What is in Fish Oils?
CORVALLIS, OREGON. There is ample evidence that fish consumption and fish oil supplementation help protect against heart disease. However, the main components of fish oils, eicosapentaenoic acid (EPA) and docosahexaenoic acid (DHA) are highly unsaturated and would therefore be prone to oxidation. This has prompted some researchers to express concern that fish oils might contribute to the lipid peroxidation involved in the development of atherosclerosis.
Researchers at the Oregon State University have released two major studies designed to further explore this concern. The first study involved 15 postmenopausal women who were randomized to supplement with 15 grams/day of sunflower oil, 15 grams/day of safflower oil or 15 grams/day of fish oil (providing 2.0 grams of EPA and 1.4 grams of DHA per day) in a 3-treatment crossover trial. The researchers conclude that there is no evidence that fish oil supplementation increases lipid peroxidation when assessed by measuring the levels of blood plasma malondialdehyde (MDA) and F2-isoprostanes. However, a slight increase in thiobarbituric acid reactive substances (TBARS) was noted in the group who received fish oil supplementation. The researchers believe this to be insignificant and point out that the TBARS test is somewhat unreliable.
The second study involved 46 postmenopausal women who were randomly assigned to receive daily fish oil supplementation (providing 2.5 grams of EPA and 1.8 grams of DHA) combined with 0, 100, 200 or 400 mg of synthetic vitamin E (RRR-alpha-tocopherol acetate). Each of the 5-week treatment periods was followed by a 4-week washout interval in a 4-treatment, 4-period crossover design.
Do You Have To Take Vitamin E With Fish Oils?
The researchers noted substantial increases in blood plasma levels of EPA (from 0.110 to 0.734 mmol/L) and DHA (from 0.283 to 0.515 mmol/L). They also observed an average drop in triglyceride concentrations of almost 30%. Vitamin E (alpha-tocopherol) levels rose by about 50% after supplementation with 100 mg/day (50 IU) of alpha-tocopherol-acetate and by about 69% after supplementation with 400 mg/day (200 IU). The increase in alpha-tocopherol level was accompanied by a significant decrease in gamma-tocopherol level. The researchers evaluated the effect of supplementation on lipid oxidation (TBARS) and protein oxidation (carbonyl groups). They did not observe any increased protein oxidation, but did find a small but statistically significant increase in TBARS concentration after fish oil supplementation; they dismiss this finding as being likely to be clinically irrelevant. The size of the increase did not change with increased vitamin E intake. The researchers conclude, “If fish oil consumption does not cause an increase in oxidation as measured by protein carbonyls, then an increased intake of vitamin E [during fish oil supplementation] is not necessary.”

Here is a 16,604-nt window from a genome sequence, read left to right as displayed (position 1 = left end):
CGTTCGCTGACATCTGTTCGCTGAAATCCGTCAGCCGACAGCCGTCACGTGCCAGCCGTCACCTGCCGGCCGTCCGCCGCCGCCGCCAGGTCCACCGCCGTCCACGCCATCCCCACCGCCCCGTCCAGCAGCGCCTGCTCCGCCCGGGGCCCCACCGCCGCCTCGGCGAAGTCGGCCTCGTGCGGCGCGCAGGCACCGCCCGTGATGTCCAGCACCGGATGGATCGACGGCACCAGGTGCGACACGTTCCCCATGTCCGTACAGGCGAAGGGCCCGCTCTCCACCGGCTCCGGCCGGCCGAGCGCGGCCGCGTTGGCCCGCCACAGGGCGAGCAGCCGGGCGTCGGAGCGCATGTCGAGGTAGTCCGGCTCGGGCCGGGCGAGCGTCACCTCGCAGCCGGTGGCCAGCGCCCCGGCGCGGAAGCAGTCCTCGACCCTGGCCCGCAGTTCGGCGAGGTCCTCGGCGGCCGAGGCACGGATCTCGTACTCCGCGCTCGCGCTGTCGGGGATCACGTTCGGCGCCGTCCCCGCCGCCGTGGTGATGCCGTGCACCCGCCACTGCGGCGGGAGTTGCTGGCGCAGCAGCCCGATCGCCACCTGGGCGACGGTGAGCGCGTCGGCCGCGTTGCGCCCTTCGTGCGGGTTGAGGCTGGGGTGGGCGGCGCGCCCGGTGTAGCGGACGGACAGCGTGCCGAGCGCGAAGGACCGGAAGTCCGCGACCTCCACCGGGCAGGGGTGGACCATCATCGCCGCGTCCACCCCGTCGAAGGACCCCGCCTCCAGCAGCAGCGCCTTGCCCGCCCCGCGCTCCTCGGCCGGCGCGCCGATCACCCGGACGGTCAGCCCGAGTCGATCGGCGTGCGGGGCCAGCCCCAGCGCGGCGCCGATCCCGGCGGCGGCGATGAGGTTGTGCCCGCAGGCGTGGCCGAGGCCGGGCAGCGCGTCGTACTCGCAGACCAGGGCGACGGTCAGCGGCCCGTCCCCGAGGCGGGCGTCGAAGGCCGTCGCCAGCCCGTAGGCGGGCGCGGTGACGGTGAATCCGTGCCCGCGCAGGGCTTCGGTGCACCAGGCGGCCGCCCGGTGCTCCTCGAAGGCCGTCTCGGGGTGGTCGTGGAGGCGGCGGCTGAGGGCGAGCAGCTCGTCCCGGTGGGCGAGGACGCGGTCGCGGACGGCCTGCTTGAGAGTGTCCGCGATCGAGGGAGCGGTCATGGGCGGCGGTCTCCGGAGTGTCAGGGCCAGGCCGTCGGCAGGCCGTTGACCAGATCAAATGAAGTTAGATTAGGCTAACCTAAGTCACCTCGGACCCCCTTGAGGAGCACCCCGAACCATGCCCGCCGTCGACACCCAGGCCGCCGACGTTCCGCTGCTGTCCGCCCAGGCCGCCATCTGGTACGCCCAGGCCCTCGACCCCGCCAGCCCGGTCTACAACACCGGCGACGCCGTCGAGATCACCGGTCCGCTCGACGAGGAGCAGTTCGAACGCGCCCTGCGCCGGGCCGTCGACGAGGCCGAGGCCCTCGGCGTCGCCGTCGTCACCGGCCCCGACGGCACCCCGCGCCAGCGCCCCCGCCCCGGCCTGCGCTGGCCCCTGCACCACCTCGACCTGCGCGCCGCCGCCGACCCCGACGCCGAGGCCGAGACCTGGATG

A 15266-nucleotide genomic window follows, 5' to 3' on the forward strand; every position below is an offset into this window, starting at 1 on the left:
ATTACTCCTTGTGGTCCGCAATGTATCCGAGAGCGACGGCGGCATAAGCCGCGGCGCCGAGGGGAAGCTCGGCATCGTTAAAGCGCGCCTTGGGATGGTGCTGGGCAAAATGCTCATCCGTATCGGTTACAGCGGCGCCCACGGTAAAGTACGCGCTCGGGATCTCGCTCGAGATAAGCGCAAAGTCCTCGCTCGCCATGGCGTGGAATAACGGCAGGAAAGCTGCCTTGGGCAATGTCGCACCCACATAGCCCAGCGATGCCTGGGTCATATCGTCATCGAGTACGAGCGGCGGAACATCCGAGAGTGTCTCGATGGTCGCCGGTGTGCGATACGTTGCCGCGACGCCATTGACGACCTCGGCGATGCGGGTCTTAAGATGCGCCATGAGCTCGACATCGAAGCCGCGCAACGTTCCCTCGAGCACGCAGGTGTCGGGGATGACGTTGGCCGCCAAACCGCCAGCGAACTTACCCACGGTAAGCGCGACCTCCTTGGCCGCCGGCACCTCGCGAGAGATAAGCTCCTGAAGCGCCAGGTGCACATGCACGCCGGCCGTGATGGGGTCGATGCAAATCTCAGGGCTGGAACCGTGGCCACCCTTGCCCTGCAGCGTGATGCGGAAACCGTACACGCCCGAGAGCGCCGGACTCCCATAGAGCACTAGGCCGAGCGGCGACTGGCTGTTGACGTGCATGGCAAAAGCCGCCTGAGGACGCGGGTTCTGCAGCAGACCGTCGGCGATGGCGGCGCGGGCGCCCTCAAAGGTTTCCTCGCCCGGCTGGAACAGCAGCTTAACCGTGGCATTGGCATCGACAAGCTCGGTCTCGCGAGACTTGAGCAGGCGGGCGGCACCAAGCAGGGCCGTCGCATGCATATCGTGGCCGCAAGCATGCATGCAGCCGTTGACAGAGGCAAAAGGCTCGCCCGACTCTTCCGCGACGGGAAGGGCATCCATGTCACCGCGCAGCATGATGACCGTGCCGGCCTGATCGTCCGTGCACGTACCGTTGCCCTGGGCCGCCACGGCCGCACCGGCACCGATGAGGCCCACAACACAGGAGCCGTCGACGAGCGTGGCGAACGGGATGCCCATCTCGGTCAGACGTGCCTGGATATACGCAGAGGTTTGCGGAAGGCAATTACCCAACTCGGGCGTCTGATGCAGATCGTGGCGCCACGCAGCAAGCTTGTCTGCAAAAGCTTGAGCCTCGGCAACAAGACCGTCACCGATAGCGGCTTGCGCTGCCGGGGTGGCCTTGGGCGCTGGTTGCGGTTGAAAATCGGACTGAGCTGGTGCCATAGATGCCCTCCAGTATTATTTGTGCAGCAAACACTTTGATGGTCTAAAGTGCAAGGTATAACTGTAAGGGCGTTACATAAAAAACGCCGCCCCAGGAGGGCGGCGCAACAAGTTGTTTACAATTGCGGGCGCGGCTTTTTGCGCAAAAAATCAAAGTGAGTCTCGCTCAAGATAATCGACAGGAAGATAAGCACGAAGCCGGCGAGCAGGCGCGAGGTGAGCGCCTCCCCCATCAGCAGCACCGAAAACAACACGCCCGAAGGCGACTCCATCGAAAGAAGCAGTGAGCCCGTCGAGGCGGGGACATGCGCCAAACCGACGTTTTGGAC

Higdon, Jane V., et al. Supplementation of postmenopausal women with fish oil rich in eicosapentaenoic acid and docosahexaenoic acid is not associated with greater in vivo lipid peroxidation compared with oils rich in oleate and linoleate as assessed by plasma malondialdehyde and F2-isoprostanes. American Journal of Clinical Nutrition, Vol. 72, September 2000, pp. 714-22
Wander, Rosemary C. and Du, Shi-Hua. Oxidation of plasma proteins is not increased after supplementation with eicosapentaenoic and docosahexaenoic acids. American Journal of Clinical Nutrition, Vol. 72, September 2000, pp. 731-37